Key external influences on smoking initiation by Indian youth

Prakash, Sheenal
Hyde, Ken
Jones, Katharine
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Master of Business
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Auckland University of Technology

Rates of smoking behaviour have declined in recent decades in many western countries, as the severe negative consequences of smoking to health become known to the public. However, youth show the lowest rates of decline in smoking behaviour. The aim of this study was to identify the key external influences on smoking initiation by youth, to be able to identify what motivates youth to initiate smoking, even if they are aware of the health problems smoking causes. Previous research shows that smoking is not typically a self-motivated behaviour (Capella, Taylor, & Webster, 2008). External influences on the imitation of smoking likely include peers, family, social class and culture (Neal, Quester, & Hawkins, 2006). This study examines one cultural group, Indian and Indo Fijian youth in New Zealand. New Zealand is a multicultural country and migration from India and Fiji, where smoking consumption is high, has been increasing (Ministry of Social Development, 2017). A qualitative study was undertaken to address the research aim. Five young New Zealanders of Indian ethnicity, who are current or ex-smokers, were interviewed at length regarding their life experiences that lead them to become smokers, and often, to cease from smoking. In addition, two young New Zealanders of alternative ethnicities were also interviewed, as a comparison group. In each case, the narrative inquiry was employed. Five themes emerged from the experiences of the young people interviewed; first, there was exposure to smoking early in life in the form of people smoking around them, and media exposure. Second, the first experience with cigarettes smoking wasn't the same as the initiation of smoking behaviour; the first smoking experience was prompted by peer pressure and curiosity. Third, in India and Fiji, barriers to smoking behaviour are lacking and there are ways to avoid specific barriers in place in New Zealand. Fourth, smoking is used as a socialisation tool, with the purpose of meeting like-minded people, bonding and developing friendships. The last theme was of quitting the smoking behaviour as the young people spoke of their attempts and processes of quitting. A conceptual model is formed through these findings showing the progression of smoking behaviour over the young life-course. The model begins with exposure to smoking in early life; peer pressure and curiosity being the motivation behind the first experience; and the lack of barriers to smoking. The model portrays the lifestyle adopted with the uptake of smoking behaviour, with enhanced peer influence from smoking initiation to smoking behaviour, becoming a habit and a part of daily lives. The model shows that this behaviour ends with some young people quitting smoking.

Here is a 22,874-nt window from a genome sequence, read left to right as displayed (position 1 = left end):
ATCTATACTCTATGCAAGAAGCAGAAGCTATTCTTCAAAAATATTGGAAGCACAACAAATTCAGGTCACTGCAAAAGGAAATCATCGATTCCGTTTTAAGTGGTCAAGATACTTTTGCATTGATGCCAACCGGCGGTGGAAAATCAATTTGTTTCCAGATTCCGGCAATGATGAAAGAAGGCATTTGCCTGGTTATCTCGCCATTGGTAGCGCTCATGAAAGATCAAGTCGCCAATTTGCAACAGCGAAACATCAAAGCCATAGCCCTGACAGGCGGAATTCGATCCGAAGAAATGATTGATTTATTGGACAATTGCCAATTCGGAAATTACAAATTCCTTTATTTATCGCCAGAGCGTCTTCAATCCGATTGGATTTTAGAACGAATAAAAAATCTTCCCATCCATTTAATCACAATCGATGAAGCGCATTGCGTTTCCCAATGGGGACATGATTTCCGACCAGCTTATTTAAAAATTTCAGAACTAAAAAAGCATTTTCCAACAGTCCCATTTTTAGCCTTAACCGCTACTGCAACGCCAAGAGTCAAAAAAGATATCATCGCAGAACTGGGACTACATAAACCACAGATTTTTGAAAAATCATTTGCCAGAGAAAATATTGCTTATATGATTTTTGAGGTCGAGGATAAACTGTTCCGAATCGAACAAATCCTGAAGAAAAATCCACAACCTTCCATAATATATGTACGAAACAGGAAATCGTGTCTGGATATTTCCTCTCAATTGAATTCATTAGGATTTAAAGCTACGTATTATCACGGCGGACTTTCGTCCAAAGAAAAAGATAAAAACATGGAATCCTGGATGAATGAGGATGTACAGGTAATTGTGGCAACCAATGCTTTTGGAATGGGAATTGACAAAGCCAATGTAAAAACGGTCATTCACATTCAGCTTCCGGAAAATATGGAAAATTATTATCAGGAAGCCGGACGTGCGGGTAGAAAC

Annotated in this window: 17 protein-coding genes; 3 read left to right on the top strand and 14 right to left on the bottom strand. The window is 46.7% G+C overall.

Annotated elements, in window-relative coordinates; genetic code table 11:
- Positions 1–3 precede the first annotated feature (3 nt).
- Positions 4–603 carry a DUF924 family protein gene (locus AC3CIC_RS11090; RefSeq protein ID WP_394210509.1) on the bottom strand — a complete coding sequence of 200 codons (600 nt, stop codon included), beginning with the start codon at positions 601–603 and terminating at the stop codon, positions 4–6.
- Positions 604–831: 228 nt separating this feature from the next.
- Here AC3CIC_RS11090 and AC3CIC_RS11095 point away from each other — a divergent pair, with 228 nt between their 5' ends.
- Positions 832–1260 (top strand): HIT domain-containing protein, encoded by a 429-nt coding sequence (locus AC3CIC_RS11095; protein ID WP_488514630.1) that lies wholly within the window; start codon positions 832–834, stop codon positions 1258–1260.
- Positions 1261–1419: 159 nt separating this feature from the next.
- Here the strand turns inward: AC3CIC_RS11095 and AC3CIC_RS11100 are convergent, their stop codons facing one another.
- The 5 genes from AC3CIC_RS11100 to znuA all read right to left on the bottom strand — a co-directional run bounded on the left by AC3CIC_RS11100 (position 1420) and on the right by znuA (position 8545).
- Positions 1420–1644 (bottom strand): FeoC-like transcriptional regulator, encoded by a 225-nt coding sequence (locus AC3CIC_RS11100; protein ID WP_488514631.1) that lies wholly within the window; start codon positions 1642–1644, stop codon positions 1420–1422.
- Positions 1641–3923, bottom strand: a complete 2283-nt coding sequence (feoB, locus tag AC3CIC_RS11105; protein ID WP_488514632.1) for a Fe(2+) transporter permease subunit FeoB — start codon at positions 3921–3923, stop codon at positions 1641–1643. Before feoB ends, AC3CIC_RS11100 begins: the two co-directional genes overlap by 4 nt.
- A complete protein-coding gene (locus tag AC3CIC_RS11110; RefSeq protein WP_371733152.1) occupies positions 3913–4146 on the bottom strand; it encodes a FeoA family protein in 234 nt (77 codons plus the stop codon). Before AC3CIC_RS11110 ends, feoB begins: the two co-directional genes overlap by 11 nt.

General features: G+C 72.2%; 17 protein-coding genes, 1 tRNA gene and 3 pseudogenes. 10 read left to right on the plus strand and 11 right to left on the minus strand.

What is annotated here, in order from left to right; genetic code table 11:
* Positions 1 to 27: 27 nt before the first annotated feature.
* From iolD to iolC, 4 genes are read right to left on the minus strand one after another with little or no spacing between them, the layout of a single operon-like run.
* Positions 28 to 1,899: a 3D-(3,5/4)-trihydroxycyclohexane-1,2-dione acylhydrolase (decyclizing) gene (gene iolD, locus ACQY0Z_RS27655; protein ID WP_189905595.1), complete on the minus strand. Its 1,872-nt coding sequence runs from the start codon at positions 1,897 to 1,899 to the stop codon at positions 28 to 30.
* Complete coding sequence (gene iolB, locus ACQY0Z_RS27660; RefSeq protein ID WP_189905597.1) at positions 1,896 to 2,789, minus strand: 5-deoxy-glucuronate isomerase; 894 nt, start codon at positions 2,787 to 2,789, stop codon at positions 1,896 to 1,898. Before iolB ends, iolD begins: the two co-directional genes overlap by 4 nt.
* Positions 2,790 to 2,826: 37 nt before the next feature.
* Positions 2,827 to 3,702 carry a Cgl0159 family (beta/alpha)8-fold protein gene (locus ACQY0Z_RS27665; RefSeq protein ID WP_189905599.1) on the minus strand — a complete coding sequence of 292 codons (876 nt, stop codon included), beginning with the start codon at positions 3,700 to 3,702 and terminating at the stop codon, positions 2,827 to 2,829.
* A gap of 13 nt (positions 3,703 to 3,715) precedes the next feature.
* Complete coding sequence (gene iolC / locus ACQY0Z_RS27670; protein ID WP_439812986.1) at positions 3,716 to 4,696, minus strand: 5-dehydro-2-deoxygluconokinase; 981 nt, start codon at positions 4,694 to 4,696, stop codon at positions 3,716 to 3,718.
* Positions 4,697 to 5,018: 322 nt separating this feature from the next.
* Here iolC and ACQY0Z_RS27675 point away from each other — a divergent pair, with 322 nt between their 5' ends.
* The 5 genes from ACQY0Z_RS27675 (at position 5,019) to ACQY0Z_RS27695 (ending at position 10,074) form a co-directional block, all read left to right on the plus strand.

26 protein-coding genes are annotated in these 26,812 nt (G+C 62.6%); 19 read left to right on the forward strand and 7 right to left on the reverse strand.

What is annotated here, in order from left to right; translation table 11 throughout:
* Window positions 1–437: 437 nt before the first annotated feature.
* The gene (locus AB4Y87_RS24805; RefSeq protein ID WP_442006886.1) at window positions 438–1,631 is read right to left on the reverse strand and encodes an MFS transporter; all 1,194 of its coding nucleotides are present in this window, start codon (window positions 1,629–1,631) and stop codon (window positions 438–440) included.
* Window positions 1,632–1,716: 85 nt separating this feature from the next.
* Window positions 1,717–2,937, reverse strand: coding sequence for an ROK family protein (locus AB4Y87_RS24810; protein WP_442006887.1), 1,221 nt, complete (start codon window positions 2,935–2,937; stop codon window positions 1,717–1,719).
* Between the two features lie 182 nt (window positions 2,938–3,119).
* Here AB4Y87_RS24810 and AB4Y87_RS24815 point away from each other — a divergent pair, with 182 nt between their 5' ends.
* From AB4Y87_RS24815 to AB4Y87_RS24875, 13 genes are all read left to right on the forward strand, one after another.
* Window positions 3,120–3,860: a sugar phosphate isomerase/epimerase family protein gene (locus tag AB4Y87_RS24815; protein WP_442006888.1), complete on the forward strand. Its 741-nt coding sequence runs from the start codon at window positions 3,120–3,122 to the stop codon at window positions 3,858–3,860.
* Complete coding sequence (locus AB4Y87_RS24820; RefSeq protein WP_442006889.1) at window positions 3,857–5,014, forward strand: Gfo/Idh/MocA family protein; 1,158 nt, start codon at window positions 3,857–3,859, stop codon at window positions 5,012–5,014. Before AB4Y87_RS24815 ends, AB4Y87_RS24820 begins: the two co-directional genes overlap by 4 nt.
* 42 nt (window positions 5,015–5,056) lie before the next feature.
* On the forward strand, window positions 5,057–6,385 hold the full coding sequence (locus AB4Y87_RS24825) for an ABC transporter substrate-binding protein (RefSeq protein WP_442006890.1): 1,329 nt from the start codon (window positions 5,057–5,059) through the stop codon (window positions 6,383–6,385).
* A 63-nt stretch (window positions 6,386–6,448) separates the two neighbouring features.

Smoking , external influence , youth , indian , smoking initiation
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